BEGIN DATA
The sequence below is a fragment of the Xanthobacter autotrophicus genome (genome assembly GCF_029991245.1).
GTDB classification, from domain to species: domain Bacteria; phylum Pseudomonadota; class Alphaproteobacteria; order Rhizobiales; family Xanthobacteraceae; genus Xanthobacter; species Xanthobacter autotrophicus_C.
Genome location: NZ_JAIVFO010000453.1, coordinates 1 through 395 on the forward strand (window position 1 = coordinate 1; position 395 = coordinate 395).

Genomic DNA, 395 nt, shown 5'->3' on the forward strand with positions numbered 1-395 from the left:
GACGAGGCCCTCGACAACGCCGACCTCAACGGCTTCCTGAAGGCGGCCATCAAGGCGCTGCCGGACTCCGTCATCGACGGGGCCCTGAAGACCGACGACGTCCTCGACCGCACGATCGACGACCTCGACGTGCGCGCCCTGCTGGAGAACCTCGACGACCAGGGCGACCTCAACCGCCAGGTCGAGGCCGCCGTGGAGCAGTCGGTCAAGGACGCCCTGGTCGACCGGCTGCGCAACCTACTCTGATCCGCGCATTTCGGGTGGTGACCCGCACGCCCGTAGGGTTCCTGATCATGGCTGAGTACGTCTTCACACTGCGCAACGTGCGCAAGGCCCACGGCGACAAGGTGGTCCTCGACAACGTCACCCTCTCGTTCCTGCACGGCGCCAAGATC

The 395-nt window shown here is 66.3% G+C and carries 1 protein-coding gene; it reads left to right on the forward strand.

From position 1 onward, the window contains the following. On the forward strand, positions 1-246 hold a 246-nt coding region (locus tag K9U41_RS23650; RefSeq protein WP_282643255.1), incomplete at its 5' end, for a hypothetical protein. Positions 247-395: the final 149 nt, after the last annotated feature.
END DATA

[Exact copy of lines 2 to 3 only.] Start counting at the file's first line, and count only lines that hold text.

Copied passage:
GTDB classification, from domain to species: domain Bacteria; phylum Pseudomonadota; class Alphaproteobacteria; order Rhizobiales; family Xanthobacteraceae; genus Xanthobacter; species Xanthobacter autotrophicus_C.
Genome location: NZ_JAIVFO010000453.1, coordinates 1 through 395 on the forward strand (window position 1 = coordinate 1; position 395 = coordinate 395).